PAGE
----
Albert Laprade (29 November 1883 - 9 May 1978) was a French architect, perhaps best known for the Palais de la Porte Doree. During a long career he undertook many urban renewal projects as well as major industrial and commercial works. A skilled artist, he published a series of sketch books of architecture in France and other Mediterranean countries.
He was the only son of a wholesale grocer and a seamstress from Chateauroux. He attended the Lycee Jean-Giraudoux in Chateauroux, graduating in 1900. He then moved to Paris where his maternal uncle Ernest Cleret, an architect and professor at the Gobelins Manufactory, encouraged him to study for admission to the Ecole nationale superieure des Beaux-Arts. In 1905 he was admitted to the studio of Gaston Redon, and then studied under Albert Tournaire. He obtained his diploma as an architect in 1907.
Laprade's work reflected many of the changes in 20th-century architecture during his long career, but he always remained true to the principles of aesthetics, balance and proportion. He struggled with the challenge of building modern structures in Paris without destroying the harmony of the city's architecture. In 1931 he created a series of photomontages that illustrated the problem, showing skyscrapers emerging from among 19th-century buildings. Laprade also had to deal with the issue of how much the French should adapt to indigenous styles in the colonies. In 1928 Laprade described the new architectural style that was emerging in Morocco as a "synthesis of our Latin spirit and love for autochthonous art". Laprade saw the architect's goal as integrating "values of ambience" with a "whole way of life". He thought that architecture was alive, and "should express a sentiment."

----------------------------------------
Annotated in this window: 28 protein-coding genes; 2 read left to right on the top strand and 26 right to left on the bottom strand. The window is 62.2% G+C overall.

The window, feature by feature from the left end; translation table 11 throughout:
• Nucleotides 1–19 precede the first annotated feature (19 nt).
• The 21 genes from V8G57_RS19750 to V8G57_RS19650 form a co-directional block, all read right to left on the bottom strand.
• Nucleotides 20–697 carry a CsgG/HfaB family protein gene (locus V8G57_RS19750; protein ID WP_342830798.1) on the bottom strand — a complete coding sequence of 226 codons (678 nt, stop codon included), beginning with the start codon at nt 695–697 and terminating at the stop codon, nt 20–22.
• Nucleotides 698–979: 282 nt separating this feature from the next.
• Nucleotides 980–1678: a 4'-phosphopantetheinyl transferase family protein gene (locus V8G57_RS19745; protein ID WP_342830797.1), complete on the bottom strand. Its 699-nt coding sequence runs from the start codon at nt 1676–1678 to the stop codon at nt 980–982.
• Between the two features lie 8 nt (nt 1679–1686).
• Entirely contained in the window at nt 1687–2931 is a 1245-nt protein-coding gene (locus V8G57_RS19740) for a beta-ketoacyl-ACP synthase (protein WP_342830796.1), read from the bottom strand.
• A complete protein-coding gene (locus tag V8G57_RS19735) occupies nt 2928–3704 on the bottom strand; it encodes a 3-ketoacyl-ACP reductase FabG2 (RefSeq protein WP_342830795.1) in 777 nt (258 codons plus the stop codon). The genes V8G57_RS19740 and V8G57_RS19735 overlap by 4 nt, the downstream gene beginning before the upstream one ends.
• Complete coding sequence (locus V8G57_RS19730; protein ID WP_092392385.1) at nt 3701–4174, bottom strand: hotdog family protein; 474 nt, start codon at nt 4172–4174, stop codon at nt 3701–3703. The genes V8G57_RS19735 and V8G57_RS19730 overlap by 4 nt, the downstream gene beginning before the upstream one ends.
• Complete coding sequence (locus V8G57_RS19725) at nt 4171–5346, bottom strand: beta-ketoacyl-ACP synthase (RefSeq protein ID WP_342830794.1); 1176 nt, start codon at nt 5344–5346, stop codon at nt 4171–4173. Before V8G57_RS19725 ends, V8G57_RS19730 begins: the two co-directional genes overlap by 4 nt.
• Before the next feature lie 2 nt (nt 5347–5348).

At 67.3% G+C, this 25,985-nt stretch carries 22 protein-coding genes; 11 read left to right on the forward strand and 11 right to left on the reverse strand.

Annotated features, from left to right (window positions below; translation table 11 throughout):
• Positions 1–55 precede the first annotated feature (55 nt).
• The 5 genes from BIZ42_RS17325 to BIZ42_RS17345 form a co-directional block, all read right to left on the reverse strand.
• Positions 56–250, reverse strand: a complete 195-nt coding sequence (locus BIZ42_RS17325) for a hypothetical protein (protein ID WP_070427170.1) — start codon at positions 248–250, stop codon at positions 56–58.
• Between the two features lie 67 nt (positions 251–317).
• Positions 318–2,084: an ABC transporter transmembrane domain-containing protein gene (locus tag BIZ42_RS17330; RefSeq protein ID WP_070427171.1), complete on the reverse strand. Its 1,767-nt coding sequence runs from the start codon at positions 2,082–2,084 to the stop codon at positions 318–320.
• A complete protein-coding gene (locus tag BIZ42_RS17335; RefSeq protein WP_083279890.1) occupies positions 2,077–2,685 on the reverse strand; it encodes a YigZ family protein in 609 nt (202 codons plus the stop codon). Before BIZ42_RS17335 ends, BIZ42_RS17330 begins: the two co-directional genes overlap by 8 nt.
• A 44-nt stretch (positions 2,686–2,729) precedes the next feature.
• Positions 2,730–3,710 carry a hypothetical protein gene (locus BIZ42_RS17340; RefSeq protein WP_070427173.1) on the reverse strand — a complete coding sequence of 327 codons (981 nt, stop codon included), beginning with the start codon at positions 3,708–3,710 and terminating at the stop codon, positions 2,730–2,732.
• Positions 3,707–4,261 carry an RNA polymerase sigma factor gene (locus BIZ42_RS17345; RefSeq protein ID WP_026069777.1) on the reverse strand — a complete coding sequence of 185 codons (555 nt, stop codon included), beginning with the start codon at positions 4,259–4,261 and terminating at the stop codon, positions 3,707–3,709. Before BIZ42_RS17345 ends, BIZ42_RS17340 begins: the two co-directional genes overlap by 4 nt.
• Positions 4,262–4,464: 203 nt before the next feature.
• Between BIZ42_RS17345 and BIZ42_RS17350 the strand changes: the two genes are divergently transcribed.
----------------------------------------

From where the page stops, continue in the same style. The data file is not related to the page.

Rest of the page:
Laprade believed in variety and complexity of the urban environment rather than uniformity, and was opposed to vandalism in the name of development of old quarters. He followed both traditional and modern styles. In some of his urban development work such as in Gournay-en-Bray (1942) and the old center of Le Mans he used a picturesque style. He used modern designs for commercial and industrial projects, which included the Citroen garage, rue Marbeuf (1928), Genissiat dam on the Rhone (1939-1950), Roselend dam at La Bathie (1954-1961) and the development of the Renault factories on Seguin island at Boulogne-Billancourt (1944-1951).
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